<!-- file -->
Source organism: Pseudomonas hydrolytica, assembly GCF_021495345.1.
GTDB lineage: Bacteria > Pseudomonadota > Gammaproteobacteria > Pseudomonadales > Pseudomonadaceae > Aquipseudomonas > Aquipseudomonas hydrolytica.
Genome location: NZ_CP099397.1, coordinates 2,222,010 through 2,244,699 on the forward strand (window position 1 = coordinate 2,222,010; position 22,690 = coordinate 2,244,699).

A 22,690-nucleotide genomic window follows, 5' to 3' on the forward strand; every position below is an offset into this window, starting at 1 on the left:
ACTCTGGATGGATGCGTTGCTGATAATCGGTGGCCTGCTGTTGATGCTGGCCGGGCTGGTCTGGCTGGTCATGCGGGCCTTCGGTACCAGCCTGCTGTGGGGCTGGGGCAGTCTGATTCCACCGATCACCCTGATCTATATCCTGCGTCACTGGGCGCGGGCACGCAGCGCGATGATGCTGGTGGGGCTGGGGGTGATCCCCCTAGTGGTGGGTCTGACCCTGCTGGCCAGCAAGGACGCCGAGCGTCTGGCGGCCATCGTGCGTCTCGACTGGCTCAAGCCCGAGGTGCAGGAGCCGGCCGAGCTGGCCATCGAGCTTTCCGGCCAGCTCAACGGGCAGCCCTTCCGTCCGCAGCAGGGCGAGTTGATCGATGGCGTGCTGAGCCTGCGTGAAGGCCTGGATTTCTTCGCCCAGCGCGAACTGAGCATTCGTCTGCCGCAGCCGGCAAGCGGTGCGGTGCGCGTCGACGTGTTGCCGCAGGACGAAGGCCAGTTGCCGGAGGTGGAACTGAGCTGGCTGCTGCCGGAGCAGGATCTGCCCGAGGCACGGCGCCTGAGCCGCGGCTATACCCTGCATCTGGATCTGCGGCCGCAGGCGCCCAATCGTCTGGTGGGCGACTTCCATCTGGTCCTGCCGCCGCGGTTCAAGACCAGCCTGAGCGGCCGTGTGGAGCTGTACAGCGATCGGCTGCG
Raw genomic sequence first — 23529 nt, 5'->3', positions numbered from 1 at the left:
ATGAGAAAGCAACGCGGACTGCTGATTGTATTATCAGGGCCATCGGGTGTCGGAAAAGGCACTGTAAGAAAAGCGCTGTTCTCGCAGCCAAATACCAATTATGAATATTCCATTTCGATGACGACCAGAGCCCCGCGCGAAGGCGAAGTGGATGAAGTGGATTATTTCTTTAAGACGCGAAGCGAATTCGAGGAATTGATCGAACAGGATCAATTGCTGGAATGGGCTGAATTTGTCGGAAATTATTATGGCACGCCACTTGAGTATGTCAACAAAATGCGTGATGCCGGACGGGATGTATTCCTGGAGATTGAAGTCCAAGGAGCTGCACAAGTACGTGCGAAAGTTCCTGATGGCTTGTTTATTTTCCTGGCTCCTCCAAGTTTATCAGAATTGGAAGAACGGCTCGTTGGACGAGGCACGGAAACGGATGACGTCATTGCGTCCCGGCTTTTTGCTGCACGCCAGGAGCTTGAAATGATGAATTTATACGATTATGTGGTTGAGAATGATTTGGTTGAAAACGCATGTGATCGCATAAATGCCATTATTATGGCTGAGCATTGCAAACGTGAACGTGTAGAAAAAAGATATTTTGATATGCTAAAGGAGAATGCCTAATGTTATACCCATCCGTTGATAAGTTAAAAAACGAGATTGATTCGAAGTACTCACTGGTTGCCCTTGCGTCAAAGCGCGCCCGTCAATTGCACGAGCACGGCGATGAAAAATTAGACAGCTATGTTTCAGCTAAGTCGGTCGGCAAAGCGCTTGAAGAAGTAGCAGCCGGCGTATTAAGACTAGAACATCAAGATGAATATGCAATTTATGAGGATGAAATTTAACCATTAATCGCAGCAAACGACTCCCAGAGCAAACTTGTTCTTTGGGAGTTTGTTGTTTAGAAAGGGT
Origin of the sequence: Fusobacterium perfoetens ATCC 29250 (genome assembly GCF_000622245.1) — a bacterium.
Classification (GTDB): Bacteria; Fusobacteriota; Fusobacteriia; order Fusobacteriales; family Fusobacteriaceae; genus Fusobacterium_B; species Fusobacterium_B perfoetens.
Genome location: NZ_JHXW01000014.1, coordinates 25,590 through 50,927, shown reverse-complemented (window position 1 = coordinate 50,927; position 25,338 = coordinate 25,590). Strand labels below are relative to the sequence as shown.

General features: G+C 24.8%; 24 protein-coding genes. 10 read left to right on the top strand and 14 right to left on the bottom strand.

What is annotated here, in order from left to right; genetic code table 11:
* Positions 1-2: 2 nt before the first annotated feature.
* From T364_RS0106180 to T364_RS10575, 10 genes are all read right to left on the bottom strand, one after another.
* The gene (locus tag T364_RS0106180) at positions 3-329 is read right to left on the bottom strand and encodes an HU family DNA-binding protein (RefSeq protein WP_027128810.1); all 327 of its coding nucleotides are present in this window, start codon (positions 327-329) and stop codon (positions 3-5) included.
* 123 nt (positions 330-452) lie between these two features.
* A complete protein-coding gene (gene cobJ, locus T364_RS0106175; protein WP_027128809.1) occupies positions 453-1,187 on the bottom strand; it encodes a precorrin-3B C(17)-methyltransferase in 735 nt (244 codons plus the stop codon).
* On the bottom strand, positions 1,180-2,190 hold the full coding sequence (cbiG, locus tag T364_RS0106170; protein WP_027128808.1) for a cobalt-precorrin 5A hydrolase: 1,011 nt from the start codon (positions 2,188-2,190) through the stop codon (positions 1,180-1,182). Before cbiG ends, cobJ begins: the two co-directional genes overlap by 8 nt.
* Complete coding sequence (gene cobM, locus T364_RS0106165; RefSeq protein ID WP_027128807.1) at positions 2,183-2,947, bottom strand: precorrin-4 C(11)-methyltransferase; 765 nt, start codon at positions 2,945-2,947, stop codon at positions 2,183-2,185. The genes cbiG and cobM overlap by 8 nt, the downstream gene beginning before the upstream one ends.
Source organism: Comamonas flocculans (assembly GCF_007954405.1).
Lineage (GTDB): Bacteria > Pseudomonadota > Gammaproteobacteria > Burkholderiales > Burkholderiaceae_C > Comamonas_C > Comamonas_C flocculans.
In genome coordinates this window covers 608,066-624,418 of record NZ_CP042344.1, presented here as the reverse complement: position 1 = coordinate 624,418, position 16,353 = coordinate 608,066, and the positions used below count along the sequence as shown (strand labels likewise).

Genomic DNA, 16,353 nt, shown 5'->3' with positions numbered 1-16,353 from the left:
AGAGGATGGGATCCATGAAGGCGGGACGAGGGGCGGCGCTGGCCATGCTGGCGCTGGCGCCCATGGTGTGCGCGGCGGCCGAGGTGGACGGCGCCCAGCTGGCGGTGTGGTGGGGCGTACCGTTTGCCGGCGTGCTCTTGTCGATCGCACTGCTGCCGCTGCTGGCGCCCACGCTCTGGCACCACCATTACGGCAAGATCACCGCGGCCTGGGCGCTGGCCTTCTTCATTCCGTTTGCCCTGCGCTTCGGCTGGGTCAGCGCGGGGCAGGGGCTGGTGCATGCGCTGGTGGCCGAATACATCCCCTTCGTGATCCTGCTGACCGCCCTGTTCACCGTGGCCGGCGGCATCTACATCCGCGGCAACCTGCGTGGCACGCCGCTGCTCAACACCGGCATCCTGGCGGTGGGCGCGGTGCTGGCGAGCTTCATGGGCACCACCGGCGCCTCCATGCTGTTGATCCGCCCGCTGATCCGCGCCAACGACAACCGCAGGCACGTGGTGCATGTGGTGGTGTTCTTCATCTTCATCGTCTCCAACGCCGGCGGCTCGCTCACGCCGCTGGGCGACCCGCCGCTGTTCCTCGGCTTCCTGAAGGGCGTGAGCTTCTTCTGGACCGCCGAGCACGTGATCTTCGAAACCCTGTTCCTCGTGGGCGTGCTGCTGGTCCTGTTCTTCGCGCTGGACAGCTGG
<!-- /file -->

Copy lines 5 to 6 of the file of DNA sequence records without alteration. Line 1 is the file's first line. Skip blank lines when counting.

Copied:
ACTCTGGATGGATGCGTTGCTGATAATCGGTGGCCTGCTGTTGATGCTGGCCGGGCTGGTCTGGCTGGTCATGCGGGCCTTCGGTACCAGCCTGCTGTGGGGCTGGGGCAGTCTGATTCCACCGATCACCCTGATCTATATCCTGCGTCACTGGGCGCGGGCACGCAGCGCGATGATGCTGGTGGGGCTGGGGGTGATCCCCCTAGTGGTGGGTCTGACCCTGCTGGCCAGCAAGGACGCCGAGCGTCTGGCGGCCATCGTGCGTCTCGACTGGCTCAAGCCCGAGGTGCAGGAGCCGGCCGAGCTGGCCATCGAGCTTTCCGGCCAGCTCAACGGGCAGCCCTTCCGTCCGCAGCAGGGCGAGTTGATCGATGGCGTGCTGAGCCTGCGTGAAGGCCTGGATTTCTTCGCCCAGCGCGAACTGAGCATTCGTCTGCCGCAGCCGGCAAGCGGTGCGGTGCGCGTCGACGTGTTGCCGCAGGACGAAGGCCAGTTGCCGGAGGTGGAACTGAGCTGGCTGCTGCCGGAGCAGGATCTGCCCGAGGCACGGCGCCTGAGCCGCGGCTATACCCTGCATCTGGATCTGCGGCCGCAGGCGCCCAATCGTCTGGTGGGCGACTTCCATCTGGTCCTGCCGCCGCGGTTCAAGACCAGCCTGAGCGGCCGTGTGGAGCTGTACAGCGATCGGCTGCG
Raw genomic sequence first — 23529 nt, 5'->3', positions numbered from 1 at the left: